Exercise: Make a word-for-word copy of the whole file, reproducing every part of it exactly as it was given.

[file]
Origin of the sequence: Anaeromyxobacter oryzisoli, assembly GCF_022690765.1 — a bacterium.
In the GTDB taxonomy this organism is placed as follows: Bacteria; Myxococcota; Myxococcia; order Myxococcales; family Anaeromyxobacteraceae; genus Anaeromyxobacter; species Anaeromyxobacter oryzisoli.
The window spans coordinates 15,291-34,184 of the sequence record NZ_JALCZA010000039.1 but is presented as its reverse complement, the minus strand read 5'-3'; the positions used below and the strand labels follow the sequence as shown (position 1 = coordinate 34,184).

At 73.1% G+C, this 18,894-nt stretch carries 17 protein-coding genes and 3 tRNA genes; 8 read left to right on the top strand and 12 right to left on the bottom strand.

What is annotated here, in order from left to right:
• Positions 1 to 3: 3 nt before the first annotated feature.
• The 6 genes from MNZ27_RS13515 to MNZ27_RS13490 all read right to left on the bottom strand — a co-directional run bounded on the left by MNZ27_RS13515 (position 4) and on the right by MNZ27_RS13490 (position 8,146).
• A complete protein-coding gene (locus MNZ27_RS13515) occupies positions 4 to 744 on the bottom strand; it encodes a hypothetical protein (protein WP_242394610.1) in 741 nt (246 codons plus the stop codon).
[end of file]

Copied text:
Origin of the sequence: Anaeromyxobacter oryzisoli, assembly GCF_022690765.1 — a bacterium.
In the GTDB taxonomy this organism is placed as follows: Bacteria; Myxococcota; Myxococcia; order Myxococcales; family Anaeromyxobacteraceae; genus Anaeromyxobacter; species Anaeromyxobacter oryzisoli.
The window spans coordinates 15,291-34,184 of the sequence record NZ_JALCZA010000039.1 but is presented as its reverse complement, the minus strand read 5'-3'; the positions used below and the strand labels follow the sequence as shown (position 1 = coordinate 34,184).

At 73.1% G+C, this 18,894-nt stretch carries 17 protein-coding genes and 3 tRNA genes; 8 read left to right on the top strand and 12 right to left on the bottom strand.

What is annotated here, in order from left to right:
• Positions 1 to 3: 3 nt before the first annotated feature.
• The 6 genes from MNZ27_RS13515 to MNZ27_RS13490 all read right to left on the bottom strand — a co-directional run bounded on the left by MNZ27_RS13515 (position 4) and on the right by MNZ27_RS13490 (position 8,146).
• A complete protein-coding gene (locus MNZ27_RS13515) occupies positions 4 to 744 on the bottom strand; it encodes a hypothetical protein (protein WP_242394610.1) in 741 nt (246 codons plus the stop codon).